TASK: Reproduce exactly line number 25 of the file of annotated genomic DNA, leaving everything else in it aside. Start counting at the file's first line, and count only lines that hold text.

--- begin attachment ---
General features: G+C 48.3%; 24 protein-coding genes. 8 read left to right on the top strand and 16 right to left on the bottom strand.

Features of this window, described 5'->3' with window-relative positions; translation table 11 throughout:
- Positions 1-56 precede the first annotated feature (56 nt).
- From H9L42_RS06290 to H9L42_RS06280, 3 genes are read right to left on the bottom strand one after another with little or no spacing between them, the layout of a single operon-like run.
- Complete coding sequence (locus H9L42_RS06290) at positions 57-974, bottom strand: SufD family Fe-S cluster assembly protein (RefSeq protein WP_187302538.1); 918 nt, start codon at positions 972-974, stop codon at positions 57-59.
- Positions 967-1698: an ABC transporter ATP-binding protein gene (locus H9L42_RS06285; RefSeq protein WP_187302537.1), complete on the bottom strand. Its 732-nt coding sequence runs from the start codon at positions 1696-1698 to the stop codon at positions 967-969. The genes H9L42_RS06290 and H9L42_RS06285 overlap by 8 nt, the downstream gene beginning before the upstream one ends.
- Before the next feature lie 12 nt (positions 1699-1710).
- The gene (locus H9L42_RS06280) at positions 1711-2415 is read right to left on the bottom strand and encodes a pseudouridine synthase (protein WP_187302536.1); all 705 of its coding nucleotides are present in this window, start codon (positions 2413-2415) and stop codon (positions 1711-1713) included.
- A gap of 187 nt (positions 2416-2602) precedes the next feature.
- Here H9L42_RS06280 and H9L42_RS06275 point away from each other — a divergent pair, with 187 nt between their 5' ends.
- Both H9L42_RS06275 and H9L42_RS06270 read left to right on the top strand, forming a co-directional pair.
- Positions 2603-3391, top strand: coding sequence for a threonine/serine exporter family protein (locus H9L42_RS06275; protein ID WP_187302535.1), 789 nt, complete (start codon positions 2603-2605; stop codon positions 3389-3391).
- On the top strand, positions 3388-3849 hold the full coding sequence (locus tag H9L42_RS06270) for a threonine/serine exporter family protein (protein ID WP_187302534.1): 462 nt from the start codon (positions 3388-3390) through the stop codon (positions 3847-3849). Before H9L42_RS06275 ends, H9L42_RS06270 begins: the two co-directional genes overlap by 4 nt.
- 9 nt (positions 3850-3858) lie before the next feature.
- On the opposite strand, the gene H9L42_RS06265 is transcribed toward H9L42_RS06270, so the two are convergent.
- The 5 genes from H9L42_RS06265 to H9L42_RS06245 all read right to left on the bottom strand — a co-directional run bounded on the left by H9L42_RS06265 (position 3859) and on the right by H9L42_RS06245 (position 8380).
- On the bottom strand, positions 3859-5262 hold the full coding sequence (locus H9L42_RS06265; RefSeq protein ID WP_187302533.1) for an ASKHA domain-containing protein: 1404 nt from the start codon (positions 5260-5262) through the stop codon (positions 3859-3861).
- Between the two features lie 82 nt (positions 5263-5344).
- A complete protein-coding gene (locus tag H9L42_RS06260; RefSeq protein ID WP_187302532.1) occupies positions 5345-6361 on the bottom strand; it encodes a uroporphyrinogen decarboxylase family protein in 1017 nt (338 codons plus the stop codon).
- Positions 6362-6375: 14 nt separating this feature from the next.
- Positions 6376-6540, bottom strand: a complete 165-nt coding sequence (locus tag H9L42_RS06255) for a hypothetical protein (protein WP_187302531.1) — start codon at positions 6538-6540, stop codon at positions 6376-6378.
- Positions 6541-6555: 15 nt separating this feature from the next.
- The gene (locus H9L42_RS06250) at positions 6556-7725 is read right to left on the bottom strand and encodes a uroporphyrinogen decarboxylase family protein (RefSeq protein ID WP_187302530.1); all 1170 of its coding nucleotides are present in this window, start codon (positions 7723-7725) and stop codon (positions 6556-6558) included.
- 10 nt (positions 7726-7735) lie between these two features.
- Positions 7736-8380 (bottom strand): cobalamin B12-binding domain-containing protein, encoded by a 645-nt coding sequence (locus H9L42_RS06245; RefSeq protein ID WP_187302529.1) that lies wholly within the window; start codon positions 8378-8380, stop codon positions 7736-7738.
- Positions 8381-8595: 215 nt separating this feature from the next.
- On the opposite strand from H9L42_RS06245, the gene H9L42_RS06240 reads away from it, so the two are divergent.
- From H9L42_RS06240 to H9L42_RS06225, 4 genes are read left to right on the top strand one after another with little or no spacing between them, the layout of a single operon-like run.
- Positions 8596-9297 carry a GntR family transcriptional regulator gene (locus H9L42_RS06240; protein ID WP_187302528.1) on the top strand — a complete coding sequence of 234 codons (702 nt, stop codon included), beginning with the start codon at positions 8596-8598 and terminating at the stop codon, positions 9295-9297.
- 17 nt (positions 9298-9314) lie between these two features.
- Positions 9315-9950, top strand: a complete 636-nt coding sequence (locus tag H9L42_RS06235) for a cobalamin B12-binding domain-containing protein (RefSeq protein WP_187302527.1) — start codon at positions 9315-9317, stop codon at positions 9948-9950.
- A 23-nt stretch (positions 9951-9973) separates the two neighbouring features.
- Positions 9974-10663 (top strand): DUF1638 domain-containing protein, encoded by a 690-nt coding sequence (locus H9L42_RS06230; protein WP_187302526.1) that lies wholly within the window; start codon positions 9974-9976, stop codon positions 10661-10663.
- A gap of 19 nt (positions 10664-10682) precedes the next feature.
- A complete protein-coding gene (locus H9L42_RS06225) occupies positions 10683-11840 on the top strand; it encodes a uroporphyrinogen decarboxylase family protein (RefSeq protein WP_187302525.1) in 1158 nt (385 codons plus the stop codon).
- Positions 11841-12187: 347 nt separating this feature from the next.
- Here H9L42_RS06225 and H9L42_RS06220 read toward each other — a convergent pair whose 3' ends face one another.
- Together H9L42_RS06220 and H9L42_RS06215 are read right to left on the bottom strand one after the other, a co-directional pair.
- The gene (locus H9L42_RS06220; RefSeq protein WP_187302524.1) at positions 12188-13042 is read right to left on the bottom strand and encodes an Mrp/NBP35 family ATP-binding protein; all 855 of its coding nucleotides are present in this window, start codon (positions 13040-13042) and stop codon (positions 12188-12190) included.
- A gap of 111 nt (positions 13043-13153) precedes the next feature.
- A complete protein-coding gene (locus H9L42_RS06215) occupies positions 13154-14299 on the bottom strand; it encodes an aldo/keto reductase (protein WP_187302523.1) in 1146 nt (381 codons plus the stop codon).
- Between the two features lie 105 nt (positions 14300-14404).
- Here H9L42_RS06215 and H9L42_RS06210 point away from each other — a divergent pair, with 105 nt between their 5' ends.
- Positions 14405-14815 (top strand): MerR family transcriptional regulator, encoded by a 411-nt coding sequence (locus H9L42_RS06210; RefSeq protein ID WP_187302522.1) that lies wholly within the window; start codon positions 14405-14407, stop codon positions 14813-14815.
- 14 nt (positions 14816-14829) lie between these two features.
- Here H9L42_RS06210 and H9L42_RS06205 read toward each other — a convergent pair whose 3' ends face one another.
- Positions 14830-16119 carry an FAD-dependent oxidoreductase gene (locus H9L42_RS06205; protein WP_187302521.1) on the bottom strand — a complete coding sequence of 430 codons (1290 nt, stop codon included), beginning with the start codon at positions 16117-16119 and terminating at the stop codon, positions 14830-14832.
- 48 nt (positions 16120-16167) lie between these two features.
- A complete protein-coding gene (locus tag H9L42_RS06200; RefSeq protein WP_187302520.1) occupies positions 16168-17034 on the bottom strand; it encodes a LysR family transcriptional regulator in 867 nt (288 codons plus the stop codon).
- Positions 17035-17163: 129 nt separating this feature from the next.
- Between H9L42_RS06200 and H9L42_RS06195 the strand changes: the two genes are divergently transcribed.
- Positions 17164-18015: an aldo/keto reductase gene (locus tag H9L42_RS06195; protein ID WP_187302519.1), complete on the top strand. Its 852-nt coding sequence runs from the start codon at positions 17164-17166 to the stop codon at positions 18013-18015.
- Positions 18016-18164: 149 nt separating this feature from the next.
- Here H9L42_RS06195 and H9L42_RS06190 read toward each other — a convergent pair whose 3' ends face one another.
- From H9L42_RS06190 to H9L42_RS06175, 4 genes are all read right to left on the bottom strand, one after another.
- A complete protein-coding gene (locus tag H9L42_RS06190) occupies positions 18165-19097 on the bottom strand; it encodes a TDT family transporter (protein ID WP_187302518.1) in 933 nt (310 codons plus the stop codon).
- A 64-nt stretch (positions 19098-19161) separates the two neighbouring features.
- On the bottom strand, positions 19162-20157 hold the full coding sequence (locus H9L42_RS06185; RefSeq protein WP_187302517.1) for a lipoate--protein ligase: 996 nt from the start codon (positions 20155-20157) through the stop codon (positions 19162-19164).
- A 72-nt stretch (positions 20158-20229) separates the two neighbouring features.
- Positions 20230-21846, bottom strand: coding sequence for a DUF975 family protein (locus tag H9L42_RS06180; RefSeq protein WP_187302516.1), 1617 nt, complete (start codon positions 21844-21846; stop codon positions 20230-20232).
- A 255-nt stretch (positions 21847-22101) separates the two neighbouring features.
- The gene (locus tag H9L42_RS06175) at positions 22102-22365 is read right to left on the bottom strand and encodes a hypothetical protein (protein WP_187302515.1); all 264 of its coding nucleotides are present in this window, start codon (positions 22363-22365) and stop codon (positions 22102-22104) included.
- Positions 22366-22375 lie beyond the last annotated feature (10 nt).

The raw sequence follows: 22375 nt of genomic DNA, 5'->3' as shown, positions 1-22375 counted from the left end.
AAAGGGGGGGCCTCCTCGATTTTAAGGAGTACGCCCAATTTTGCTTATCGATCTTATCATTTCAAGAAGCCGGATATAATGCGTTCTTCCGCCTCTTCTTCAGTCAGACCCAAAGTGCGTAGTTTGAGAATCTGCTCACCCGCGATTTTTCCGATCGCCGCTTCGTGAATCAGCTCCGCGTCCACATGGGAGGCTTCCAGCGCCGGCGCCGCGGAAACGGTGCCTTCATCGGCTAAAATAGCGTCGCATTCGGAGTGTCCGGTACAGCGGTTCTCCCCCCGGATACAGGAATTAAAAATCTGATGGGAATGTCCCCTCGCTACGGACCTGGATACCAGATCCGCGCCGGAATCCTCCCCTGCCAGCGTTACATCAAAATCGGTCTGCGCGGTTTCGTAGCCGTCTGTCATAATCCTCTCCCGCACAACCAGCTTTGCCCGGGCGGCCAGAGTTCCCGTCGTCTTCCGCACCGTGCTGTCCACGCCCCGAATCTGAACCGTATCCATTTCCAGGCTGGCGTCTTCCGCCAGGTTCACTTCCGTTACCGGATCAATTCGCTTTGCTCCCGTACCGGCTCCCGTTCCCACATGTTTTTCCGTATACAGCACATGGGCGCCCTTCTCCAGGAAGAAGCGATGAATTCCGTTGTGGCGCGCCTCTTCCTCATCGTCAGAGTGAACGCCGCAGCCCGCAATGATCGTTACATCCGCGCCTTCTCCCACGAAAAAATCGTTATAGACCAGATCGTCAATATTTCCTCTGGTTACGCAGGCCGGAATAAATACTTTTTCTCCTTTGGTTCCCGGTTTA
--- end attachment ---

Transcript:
- Positions 7736-8380 (bottom strand): cobalamin B12-binding domain-containing protein, encoded by a 645-nt coding sequence (locus H9L42_RS06245; RefSeq protein ID WP_187302529.1) that lies wholly within the window; start codon positions 8378-8380, stop codon positions 7736-7738.